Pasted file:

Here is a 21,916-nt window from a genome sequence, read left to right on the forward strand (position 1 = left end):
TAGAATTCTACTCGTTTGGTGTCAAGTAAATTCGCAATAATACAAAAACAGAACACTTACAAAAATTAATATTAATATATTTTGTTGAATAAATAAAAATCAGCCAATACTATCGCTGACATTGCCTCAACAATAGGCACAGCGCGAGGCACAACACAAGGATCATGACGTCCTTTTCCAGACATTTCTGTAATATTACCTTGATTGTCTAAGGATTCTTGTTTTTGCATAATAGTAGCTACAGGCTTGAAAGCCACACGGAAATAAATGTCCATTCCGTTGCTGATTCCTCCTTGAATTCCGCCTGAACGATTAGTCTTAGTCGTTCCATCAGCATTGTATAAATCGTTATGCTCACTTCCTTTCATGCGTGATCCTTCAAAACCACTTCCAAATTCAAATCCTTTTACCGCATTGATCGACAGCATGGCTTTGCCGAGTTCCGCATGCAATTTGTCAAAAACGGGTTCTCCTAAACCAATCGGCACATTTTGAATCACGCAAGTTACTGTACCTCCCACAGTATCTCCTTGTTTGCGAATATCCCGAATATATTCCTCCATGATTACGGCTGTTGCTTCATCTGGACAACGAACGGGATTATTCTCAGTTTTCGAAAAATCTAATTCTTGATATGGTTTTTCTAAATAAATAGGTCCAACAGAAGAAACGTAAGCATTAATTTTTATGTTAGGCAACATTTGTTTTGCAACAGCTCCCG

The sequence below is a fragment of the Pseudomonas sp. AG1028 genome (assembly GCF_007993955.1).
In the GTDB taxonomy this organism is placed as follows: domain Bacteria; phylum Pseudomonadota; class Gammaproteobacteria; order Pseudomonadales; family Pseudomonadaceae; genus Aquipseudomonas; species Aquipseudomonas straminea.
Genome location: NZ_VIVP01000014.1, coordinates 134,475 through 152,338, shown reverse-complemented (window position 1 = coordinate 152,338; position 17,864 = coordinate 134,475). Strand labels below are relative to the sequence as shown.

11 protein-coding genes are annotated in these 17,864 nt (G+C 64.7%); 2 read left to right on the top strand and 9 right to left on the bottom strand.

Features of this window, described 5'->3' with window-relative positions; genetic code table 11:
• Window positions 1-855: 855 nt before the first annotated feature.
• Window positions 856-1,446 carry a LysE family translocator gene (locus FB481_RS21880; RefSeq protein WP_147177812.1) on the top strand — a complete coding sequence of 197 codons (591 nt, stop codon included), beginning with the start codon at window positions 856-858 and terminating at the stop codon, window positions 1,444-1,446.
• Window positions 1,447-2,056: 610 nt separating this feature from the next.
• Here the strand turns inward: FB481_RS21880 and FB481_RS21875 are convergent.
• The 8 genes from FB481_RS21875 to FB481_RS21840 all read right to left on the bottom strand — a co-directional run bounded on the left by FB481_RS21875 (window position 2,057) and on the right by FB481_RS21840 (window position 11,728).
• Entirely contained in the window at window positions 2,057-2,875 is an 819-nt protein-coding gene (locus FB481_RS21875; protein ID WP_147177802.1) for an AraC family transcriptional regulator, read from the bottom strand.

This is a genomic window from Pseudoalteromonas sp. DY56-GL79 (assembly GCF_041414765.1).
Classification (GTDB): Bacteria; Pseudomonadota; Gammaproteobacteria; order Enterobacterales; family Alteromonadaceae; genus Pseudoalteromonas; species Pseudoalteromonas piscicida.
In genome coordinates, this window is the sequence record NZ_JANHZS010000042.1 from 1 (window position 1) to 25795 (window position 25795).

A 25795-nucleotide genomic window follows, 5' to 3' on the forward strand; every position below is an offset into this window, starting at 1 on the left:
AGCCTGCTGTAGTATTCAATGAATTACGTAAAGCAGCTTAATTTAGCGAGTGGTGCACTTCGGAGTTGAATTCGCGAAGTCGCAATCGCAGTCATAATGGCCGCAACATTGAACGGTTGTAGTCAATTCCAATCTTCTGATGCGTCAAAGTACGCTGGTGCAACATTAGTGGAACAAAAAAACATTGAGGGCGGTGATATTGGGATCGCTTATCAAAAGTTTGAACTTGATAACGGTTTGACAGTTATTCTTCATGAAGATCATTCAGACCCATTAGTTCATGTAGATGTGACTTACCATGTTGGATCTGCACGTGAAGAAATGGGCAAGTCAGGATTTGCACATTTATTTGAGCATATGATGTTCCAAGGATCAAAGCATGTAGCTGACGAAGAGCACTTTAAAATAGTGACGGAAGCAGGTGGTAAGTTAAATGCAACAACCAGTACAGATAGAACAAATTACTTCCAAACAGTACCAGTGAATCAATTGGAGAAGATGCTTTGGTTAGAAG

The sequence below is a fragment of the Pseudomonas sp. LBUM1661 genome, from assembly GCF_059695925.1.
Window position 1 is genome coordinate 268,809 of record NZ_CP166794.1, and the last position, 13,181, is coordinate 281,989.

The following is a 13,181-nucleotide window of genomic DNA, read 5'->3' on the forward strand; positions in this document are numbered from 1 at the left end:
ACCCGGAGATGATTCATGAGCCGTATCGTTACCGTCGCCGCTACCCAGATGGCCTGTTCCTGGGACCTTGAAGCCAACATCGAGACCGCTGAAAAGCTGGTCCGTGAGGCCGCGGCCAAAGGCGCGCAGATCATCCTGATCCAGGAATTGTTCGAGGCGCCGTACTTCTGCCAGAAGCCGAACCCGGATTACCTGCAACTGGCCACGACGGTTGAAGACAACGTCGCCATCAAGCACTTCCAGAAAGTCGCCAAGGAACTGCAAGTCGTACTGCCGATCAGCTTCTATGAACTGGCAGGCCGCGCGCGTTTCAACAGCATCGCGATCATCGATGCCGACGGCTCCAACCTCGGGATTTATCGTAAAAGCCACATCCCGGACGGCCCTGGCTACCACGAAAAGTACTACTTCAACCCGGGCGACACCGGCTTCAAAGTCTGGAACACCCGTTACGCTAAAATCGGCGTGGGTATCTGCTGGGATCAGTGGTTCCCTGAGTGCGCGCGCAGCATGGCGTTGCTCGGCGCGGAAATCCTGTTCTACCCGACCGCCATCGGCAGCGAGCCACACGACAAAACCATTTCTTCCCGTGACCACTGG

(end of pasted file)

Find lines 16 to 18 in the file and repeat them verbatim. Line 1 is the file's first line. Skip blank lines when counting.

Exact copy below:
In genome coordinates, this window is the sequence record NZ_JANHZS010000042.1 from 1 (window position 1) to 25795 (window position 25795).

A 25795-nucleotide genomic window follows, 5' to 3' on the forward strand; every position below is an offset into this window, starting at 1 on the left:
AGCCTGCTGTAGTATTCAATGAATTACGTAAAGCAGCTTAATTTAGCGAGTGGTGCACTTCGGAGTTGAATTCGCGAAGTCGCAATCGCAGTCATAATGGCCGCAACATTGAACGGTTGTAGTCAATTCCAATCTTCTGATGCGTCAAAGTACGCTGGTGCAACATTAGTGGAACAAAAAAACATTGAGGGCGGTGATATTGGGATCGCTTATCAAAAGTTTGAACTTGATAACGGTTTGACAGTTATTCTTCATGAAGATCATTCAGACCCATTAGTTCATGTAGATGTGACTTACCATGTTGGATCTGCACGTGAAGAAATGGGCAAGTCAGGATTTGCACATTTATTTGAGCATATGATGTTCCAAGGATCAAAGCATGTAGCTGACGAAGAGCACTTTAAAATAGTGACGGAAGCAGGTGGTAAGTTAAATGCAACAACCAGTACAGATAGAACAAATTACTTCCAAACAGTACCAGTGAATCAATTGGAGAAGATGCTTTGGTTAGAAG